We started our deployment of System Center Configuration Manager 2012 last week and I ran into an interesting problem.
One of the first apps I rolled out to test with was Strawberry Perl. I grabbed the 64-bit MSI and ran through the Create Application wizard and added the MSI to the deployment types. One quick deployment later and ConfigMgr was happily installing perl on my servers.
… Most of my servers.
You see, I still have a couple of 32-bit servers hanging around and the 64-bit MSI wouldn’t install. D’oh. So, I figured it would be easy to jump into the Requirements of the distribution and limit the package to 64-bit systems. It wasn’t. While there are options for RAM amounts, CPU speed and disk space there’s nothing to test for CPU architecture.
To fix this, I created a new Global Condition to test for the “bitness” of a server.
The information I’m looking for is in the
AddressWidth property of
Win32_Processor class. You can see the list of properties by
gwmi Win32_Processor in powershell. If you run
gwmi -query "select * from Win32_Processor where AddressWidth = 32"
and get back a screen full of text, your system is 32 bit. If you
specify the wrong value for
AddressWidth, the command will exit with
The condition properties should look something like this when you’re done.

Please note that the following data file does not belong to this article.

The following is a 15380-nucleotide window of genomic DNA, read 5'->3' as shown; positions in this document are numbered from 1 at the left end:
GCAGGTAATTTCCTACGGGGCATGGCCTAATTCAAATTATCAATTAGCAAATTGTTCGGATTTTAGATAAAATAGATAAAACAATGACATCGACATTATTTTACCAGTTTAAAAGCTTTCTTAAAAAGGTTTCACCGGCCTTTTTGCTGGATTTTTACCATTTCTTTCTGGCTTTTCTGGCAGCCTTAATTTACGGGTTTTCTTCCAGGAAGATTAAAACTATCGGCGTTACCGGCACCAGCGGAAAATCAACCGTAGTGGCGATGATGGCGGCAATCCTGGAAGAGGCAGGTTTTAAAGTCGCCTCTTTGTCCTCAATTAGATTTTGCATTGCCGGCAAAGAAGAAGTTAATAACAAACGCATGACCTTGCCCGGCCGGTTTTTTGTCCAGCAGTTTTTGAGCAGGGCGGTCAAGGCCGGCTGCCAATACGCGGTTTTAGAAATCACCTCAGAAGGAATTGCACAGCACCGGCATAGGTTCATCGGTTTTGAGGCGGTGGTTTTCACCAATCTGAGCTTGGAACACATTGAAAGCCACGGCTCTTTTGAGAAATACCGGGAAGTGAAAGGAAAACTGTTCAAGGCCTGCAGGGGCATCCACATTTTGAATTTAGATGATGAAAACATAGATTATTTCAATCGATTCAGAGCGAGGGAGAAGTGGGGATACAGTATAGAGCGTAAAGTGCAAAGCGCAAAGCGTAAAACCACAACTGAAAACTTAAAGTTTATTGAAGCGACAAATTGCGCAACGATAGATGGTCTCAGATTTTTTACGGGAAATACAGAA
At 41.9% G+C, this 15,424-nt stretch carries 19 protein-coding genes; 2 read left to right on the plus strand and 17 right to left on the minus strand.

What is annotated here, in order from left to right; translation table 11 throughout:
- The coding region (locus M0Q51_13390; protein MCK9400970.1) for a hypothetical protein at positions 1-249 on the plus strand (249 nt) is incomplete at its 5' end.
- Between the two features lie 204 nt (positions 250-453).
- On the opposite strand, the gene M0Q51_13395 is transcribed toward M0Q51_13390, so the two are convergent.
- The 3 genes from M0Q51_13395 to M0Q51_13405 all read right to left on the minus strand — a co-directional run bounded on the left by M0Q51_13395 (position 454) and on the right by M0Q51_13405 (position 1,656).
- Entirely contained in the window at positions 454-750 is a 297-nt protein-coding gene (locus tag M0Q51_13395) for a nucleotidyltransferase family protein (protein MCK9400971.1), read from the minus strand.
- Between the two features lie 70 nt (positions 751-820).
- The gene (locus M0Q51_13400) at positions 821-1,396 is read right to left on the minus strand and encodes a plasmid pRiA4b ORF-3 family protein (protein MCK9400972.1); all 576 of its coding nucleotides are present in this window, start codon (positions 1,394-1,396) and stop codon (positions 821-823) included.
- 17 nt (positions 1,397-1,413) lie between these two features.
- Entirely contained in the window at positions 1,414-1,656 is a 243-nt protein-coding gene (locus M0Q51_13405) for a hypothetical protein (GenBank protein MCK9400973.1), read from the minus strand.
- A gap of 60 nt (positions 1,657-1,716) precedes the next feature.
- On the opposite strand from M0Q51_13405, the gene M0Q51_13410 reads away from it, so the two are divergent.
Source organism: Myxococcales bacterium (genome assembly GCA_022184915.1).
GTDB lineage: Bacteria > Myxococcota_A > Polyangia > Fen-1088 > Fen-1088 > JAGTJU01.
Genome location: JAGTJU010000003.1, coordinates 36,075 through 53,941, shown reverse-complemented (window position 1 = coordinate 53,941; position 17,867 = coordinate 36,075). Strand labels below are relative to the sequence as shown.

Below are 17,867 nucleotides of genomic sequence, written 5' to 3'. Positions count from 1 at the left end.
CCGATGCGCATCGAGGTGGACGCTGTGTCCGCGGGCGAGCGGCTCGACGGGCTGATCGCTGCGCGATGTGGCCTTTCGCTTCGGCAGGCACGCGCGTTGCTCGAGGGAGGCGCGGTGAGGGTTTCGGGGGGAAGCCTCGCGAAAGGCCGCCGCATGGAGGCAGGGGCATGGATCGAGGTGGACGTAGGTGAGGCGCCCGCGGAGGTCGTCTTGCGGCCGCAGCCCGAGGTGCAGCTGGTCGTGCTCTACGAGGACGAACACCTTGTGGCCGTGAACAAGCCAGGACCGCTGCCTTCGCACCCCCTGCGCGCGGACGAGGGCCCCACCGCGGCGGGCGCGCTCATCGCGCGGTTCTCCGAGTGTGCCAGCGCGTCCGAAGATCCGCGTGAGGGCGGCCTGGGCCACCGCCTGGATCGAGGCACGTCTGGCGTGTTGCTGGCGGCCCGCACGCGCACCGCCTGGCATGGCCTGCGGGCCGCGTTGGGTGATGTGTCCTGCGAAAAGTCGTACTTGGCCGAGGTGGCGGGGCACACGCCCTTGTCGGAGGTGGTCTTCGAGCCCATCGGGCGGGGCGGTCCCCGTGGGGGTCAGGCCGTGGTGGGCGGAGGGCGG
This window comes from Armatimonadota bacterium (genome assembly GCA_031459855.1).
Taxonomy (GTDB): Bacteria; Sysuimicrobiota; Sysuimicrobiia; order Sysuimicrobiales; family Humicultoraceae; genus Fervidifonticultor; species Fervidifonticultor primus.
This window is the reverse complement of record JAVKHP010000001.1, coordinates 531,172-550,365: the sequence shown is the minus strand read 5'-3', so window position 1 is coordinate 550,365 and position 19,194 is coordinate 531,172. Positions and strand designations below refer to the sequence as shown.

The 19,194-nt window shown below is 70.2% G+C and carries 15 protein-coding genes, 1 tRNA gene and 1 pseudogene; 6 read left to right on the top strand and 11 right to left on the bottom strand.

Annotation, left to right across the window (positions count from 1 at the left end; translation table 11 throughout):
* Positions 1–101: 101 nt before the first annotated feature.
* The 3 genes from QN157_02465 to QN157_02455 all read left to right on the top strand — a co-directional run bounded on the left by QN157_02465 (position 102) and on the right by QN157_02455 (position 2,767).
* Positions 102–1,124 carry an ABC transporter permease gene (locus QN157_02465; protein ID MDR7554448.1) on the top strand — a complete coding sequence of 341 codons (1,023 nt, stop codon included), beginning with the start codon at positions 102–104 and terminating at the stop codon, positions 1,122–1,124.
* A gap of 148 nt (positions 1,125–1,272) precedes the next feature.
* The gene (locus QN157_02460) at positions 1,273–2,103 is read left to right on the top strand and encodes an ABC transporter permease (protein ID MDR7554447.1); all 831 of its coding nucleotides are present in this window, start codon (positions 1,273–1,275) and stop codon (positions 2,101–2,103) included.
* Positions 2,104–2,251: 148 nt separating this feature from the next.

Once that’s done, it was a simple matter of adding the check to the deployment.
Set the Value field to
64 for 64-bit systems and
32 for 32-bit
systems and you’re done.
Having said all that, I’m still not sure that I haven’t missed a setting somewhere. One would think that a test to see if an app matches the target architecture would have been a no-brainer to include. If there’s a setting I missed, please let me know because not having it just doesn’t make any sense.
Update: One of my co-workers pointed out that there is, in fact, an “easier” way.
When you add a requirement, there’s an option for
system. In the tree view at the bottom of the pane, you can select
just the 64-bit version of the OS that you’re targeting.
I totally missed that before. It takes a bit more clicky-clicky to use for every 64-bit or 32-bit only package you deploy but it may be more obvious to the next admin.